Thursday, November 05, 2009

Things to do in Portland on a rainy, blustery day

Muriel is leaving in the morning, so we planned our day today by choosing places to visit that included places Muriel had seen before and wanted to visit again and someplace she had never been that I thought she would enjoy. She chose Old Wives Tales for lunch. Mmmmm. One of my favorite Portland restaurants. It is simple, homey and I always have their Hungarian Mushroom soup, which is the best thing in the world on a rainy day.
After lunch we went to the Monticello Antique Marketplace, which Muriel remembered from a previous visit. It is always fun to visit and take a stroll through our childhood memories! I took this photo especially for my cousin, Ginger, who grew up in Lakeview, Oregon. I wonder if she remembers this old sign.

I am always surprised to see beautiful old photographs like this one for sale in an antique store. Don't we all treasure our old family photos? I can't imagine selling them to people who have no connection to the photo.

We found nothing we could not live without, but enjoyed looking and remembering when and where we had seen similar items before. Funny how a little ceramic figure of a southern belle can conjure up the memory of a kind-hearted childhood neighbor, or a well-worn stuffed toy seems to tell a whole story.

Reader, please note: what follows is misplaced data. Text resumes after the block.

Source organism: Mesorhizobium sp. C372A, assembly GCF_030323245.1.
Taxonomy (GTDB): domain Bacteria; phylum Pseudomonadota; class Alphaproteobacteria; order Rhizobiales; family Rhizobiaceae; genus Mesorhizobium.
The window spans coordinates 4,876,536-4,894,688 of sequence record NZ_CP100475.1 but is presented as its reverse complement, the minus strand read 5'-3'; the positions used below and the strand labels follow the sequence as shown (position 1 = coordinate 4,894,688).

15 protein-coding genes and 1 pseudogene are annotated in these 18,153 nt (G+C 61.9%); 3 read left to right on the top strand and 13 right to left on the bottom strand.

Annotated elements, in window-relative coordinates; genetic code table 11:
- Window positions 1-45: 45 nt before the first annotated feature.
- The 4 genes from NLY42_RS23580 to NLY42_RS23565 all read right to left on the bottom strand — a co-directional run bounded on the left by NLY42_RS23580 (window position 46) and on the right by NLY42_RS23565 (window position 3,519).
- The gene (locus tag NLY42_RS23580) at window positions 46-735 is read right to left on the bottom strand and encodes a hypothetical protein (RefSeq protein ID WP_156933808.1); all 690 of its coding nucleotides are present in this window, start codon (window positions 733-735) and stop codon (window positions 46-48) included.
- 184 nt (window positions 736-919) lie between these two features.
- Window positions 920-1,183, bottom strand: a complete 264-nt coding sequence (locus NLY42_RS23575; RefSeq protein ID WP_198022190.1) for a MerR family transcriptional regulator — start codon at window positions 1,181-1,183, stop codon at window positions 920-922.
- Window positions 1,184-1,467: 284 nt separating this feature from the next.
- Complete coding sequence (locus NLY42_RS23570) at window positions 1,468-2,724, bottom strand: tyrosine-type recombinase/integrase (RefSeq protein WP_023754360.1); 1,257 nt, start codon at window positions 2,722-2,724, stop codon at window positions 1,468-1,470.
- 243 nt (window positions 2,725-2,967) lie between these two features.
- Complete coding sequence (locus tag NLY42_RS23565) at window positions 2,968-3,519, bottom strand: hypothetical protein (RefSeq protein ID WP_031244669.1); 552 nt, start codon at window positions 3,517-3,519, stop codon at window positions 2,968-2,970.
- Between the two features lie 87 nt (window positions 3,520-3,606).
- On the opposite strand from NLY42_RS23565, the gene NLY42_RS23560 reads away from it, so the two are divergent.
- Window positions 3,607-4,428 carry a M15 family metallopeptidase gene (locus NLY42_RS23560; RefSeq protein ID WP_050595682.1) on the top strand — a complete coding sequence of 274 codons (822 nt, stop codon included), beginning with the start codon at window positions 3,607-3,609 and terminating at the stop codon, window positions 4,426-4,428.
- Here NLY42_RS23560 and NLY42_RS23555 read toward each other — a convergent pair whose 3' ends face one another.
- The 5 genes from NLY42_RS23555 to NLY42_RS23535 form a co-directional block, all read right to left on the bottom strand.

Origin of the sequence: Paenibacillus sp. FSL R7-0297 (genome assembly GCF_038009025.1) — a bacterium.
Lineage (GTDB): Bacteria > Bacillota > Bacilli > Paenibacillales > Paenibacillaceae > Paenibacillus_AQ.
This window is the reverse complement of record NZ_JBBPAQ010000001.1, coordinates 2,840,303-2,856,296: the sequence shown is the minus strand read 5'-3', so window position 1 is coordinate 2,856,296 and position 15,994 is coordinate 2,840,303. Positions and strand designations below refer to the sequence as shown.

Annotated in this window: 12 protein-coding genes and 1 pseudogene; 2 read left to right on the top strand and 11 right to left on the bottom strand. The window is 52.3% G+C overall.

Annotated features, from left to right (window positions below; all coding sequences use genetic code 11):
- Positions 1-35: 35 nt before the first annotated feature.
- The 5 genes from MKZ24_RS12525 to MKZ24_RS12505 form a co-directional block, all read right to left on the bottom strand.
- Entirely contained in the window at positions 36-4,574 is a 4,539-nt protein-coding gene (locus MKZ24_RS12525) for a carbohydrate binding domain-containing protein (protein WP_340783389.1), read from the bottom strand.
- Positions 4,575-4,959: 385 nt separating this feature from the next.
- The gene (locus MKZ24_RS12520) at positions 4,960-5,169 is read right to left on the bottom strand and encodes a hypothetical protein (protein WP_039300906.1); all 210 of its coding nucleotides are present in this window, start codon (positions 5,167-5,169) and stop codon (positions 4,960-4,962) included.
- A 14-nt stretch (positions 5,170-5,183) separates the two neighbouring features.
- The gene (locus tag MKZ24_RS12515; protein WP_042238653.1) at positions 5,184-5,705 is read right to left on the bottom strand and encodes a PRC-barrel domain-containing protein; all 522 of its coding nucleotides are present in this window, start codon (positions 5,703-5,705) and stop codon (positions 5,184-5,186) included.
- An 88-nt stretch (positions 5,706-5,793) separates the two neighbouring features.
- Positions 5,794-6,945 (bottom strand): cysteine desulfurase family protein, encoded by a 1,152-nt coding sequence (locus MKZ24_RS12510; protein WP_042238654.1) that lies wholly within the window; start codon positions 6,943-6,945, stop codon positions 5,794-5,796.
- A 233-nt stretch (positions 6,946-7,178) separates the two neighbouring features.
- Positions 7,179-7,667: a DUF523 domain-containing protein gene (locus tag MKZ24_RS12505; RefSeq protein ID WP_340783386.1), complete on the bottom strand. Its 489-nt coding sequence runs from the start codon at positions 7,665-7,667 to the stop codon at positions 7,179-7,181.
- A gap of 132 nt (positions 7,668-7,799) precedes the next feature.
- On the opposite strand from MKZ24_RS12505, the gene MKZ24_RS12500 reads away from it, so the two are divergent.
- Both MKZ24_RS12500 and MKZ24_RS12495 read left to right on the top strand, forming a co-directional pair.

We ended our big adventure at McMenamin's Kennedy School. I can't believe I'd never thought to take Muriel there on any of her previous visits.

The McMenamin brothers are brewers who have transformed many, many historic properties into pubs, breweries and hotels. Their style is eclectic and quirky, while being respectful of the history of the old buildings they occupy. The Kennedy School, probably my very favorite McMenamin's, was an elementary school, built in NE Portland in 1915. Architecturally, it remains as it was, with classrooms turned into lodging, the gym into a movie theater, and various other rooms into a restaurant and small bars. The walls are lined with large historic photos from the school's history as well as wonderful paintings based on many old photos. We started, as most people do, by wandering the halls and marveling at the art.

"Passing on the torch of knowledge"

I really love this painting of the girls with their birdhouses. If you'd like to see more McMenamin's artwork, there is a flicker set someone has posted here. You can see more and better photos of the Kennedy School here. You must really see their pubs to fully appreciate the wealth of artwork the McMenamins have commissioned. Even the plumbing pipes and the electrical boxes are painted with faces, critters or quirky designs.

Muriel and I ended our visit to the Kennedy School in one of the old classroom bars, with a glass of wine and a plate of their wonderfully greasy french fries. Then we headed home to warmth and light and a comfy chair where we could rest our weary bones. It was a fun, and inspiring day.